Those industries most hard-hit by the epidemic, such as the mining, manufacturing, transport and financial sectors, are further down the road than others like the building, construction, retail and wholesale sectors. Some, like De Beers and Anglo Platinum, have developed fully-fledged workplace HIV programmes that have now evolved into broader wellness programmes.
SABCOHA offers a Workplace HIV/AIDS Toolkit, which is a comprehensive, step-by-step guide to implementing a workplace HIV/AIDS programme. Produced in partnership with Unilever and Standard Bank the toolkit is aimed at small and medium-sized businesses. However, it is also of relevance to bigger businesses whose supply chains are threatened by HIV/AIDS. The toolkit enables bigger companies to help their smaller partners and associates by providing them with an easy-to-use workplace guide. To buy a toolkit, click here .
Although companies should aim to establish a budget for an HIV/AIDS programme or for specific HIV/AIDS-related activities, some interventions can be implemented at little or no cost. Collaboration is the key word: avoid duplication and reinventing the wheel by doing some preliminary research to see who is doing what. Look at our Case Study section for examples of best practice and what to avoid. Smaller companies can team up to share costs; resources, services and expertise may be found in the community or business environment itself. St Leger and Viney (click story in Case Study folder) is an example of a small company that has created a programme using public resources. SABCOHA also helps companies to access funding.
Assessing the extent of the threat posed by HIV/AIDS to your company is usually the first step towards setting up an HIV/AIDS workplace programme. This can entail: finding out existing levels of HIV/AIDs infection among employees and/or surrounding communities (some companies do anonymous testing to find out prevalence rates in the company), calculating the cost to company of HIV/AIDS-related employee absence, low productivity, hospitalisation or death, and calculating the costs of implementing a programme. Some companies use KAP studies (assessing Knowledge, Attitudes and Practices) to assess the level and extent of intervention required.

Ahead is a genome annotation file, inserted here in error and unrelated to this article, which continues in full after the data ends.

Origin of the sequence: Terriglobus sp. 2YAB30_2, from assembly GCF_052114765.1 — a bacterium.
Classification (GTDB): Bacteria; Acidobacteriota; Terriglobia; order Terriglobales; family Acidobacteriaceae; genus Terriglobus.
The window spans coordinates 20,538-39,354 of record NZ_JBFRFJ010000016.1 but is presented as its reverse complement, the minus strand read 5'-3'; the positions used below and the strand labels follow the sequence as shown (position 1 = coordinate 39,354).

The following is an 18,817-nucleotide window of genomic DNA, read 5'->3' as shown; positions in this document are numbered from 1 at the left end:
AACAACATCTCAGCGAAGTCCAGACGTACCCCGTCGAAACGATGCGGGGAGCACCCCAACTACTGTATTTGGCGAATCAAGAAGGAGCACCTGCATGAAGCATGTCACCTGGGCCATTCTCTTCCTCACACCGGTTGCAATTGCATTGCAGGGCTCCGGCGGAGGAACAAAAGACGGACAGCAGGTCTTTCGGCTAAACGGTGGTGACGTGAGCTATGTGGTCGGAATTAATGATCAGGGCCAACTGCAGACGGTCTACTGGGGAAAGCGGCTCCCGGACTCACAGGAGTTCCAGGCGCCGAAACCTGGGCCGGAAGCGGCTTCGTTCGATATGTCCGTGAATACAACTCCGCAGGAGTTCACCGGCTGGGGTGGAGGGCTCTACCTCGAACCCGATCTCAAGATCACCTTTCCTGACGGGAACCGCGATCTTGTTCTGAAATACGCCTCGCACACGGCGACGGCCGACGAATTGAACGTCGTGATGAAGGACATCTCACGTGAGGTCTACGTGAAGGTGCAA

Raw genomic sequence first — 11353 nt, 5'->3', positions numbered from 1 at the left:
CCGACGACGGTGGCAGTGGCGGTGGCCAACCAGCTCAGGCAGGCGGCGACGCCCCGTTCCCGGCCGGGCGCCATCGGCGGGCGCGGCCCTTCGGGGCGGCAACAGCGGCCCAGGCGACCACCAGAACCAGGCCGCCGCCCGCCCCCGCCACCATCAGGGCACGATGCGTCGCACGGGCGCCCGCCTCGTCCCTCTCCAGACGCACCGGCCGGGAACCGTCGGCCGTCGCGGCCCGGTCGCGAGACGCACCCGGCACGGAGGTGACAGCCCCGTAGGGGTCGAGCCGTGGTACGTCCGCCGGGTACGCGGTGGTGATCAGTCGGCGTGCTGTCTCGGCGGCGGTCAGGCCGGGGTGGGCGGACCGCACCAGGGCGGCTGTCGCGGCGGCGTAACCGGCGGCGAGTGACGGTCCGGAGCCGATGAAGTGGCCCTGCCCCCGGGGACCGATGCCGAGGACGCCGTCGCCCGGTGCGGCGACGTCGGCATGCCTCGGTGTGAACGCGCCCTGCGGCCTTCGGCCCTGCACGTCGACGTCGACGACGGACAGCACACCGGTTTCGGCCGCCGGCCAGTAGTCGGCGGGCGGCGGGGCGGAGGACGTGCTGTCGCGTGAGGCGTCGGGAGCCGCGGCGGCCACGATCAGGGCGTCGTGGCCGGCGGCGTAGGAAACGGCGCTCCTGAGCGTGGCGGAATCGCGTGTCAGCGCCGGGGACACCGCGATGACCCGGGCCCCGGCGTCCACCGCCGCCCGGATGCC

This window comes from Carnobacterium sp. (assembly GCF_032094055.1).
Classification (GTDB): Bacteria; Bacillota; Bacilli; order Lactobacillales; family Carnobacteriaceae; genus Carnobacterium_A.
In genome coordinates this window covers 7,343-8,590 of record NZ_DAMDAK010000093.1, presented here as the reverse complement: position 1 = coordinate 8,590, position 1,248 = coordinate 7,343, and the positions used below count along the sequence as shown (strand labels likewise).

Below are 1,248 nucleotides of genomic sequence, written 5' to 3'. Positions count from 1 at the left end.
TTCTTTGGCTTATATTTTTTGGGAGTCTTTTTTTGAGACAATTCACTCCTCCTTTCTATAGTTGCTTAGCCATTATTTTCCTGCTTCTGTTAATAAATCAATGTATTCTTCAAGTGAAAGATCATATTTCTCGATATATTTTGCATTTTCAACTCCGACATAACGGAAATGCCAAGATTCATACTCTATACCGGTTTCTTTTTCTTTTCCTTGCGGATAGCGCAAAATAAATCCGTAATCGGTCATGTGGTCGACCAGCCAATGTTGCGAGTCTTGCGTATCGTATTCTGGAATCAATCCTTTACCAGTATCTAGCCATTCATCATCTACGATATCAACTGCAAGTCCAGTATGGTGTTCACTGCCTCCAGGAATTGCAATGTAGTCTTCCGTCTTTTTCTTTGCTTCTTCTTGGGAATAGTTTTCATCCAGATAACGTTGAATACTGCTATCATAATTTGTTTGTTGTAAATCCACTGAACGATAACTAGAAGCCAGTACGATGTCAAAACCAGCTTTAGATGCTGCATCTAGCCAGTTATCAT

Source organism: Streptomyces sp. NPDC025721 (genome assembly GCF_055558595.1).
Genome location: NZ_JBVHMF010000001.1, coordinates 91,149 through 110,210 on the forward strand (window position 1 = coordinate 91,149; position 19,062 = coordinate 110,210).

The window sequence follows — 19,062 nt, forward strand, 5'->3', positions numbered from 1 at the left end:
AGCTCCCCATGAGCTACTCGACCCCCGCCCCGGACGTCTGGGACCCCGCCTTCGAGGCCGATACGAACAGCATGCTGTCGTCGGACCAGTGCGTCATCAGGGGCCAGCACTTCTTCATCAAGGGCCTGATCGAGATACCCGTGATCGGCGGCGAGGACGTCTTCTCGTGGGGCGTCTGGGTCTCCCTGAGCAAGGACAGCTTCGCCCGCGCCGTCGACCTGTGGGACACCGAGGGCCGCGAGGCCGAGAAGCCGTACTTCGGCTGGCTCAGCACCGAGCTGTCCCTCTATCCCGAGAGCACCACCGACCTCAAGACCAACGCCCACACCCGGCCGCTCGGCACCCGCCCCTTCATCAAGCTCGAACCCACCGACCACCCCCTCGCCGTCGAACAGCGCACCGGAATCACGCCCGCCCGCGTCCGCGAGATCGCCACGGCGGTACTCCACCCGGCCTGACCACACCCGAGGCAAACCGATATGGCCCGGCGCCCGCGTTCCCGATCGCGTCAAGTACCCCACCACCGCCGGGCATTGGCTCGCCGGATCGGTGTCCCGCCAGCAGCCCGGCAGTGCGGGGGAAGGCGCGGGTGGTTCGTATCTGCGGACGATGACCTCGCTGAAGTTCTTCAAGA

VCT programmes must be part of a broader HIV/AIDS programme that enables the employee to access HIV prevention, care and if necessary treatment. VCT should also be part of a broader health service delivery for employees so that they dont view the initiative as an attempt to screen them. And unless a VCT programme is run in a climate of confidentiality and non-discrimination, it will fail.
Employers can prolong the health and productivity of employees living with HIV/AIDS by offering care, treatment and support services either in the company or by partnering with health care providers in the private or public sector. Research shows there are large savings to be made regarding a reduction in death, disability and sick leave costs as well as human resource and medical costs. A service whether in-house or not needs to include the treatment of other sexually transmitted diseases, opportunistic infections, particularly TB (less costly than ARVs), counselling support, ARVs, home-based and palliative care.
Successful interventions seldom operate in isolation and many companies implementing HIV/AIDS workplace programmes soon see their initiatives impacting on a broader community: the employee who goes home to a family; the community living near the workplace; the consumers who buy products
Forging partnerships with other organisations in the surrounding community generates new awareness about community needs and offerings. Read our Case Studies for inspirational examples of HIV/AIDS initiatives that have evolved into fully-fledged outreach programmes. Anglo Platinum, De Beers and Daimler Chrysler South Africa are excellent examples.